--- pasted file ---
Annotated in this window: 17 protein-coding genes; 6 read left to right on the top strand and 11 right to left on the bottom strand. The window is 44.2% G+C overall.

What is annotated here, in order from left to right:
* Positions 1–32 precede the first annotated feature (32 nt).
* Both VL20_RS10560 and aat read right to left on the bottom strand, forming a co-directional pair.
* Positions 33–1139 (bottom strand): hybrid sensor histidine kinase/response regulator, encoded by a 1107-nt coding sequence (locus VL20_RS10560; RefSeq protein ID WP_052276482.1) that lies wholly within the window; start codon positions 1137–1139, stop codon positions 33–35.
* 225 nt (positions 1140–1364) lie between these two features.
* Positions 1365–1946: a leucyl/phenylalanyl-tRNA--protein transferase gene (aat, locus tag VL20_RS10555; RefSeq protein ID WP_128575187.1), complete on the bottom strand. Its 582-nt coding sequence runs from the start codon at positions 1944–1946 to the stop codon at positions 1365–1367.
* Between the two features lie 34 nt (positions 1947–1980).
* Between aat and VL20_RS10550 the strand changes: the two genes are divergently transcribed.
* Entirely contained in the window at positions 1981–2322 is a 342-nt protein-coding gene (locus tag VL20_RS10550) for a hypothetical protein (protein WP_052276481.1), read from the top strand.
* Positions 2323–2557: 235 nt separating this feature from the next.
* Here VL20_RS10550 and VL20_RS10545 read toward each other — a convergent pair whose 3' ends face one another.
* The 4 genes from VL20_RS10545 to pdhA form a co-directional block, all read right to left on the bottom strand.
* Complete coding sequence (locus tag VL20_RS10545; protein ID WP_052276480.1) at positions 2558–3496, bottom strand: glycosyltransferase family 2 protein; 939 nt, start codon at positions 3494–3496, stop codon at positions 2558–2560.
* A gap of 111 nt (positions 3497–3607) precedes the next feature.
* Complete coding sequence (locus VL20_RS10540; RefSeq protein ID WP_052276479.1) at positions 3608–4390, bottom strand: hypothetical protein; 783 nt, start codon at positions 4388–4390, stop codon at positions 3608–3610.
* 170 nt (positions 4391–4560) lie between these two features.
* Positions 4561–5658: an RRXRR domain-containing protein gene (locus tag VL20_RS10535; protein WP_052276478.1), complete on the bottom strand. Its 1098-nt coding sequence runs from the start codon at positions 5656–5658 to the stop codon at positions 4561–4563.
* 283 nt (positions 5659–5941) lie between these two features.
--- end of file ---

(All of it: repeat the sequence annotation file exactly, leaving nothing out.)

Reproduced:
Annotated in this window: 17 protein-coding genes; 6 read left to right on the top strand and 11 right to left on the bottom strand. The window is 44.2% G+C overall.

What is annotated here, in order from left to right:
* Positions 1–32 precede the first annotated feature (32 nt).
* Both VL20_RS10560 and aat read right to left on the bottom strand, forming a co-directional pair.
* Positions 33–1139 (bottom strand): hybrid sensor histidine kinase/response regulator, encoded by a 1107-nt coding sequence (locus VL20_RS10560; RefSeq protein ID WP_052276482.1) that lies wholly within the window; start codon positions 1137–1139, stop codon positions 33–35.
* 225 nt (positions 1140–1364) lie between these two features.
* Positions 1365–1946: a leucyl/phenylalanyl-tRNA--protein transferase gene (aat, locus tag VL20_RS10555; RefSeq protein ID WP_128575187.1), complete on the bottom strand. Its 582-nt coding sequence runs from the start codon at positions 1944–1946 to the stop codon at positions 1365–1367.
* Between the two features lie 34 nt (positions 1947–1980).
* Between aat and VL20_RS10550 the strand changes: the two genes are divergently transcribed.
* Entirely contained in the window at positions 1981–2322 is a 342-nt protein-coding gene (locus tag VL20_RS10550) for a hypothetical protein (protein WP_052276481.1), read from the top strand.
* Positions 2323–2557: 235 nt separating this feature from the next.
* Here VL20_RS10550 and VL20_RS10545 read toward each other — a convergent pair whose 3' ends face one another.
* The 4 genes from VL20_RS10545 to pdhA form a co-directional block, all read right to left on the bottom strand.
* Complete coding sequence (locus tag VL20_RS10545; protein ID WP_052276480.1) at positions 2558–3496, bottom strand: glycosyltransferase family 2 protein; 939 nt, start codon at positions 3494–3496, stop codon at positions 2558–2560.
* A gap of 111 nt (positions 3497–3607) precedes the next feature.
* Complete coding sequence (locus VL20_RS10540; RefSeq protein ID WP_052276479.1) at positions 3608–4390, bottom strand: hypothetical protein; 783 nt, start codon at positions 4388–4390, stop codon at positions 3608–3610.
* 170 nt (positions 4391–4560) lie between these two features.
* Positions 4561–5658: an RRXRR domain-containing protein gene (locus tag VL20_RS10535; protein WP_052276478.1), complete on the bottom strand. Its 1098-nt coding sequence runs from the start codon at positions 5656–5658 to the stop codon at positions 4561–4563.
* 283 nt (positions 5659–5941) lie between these two features.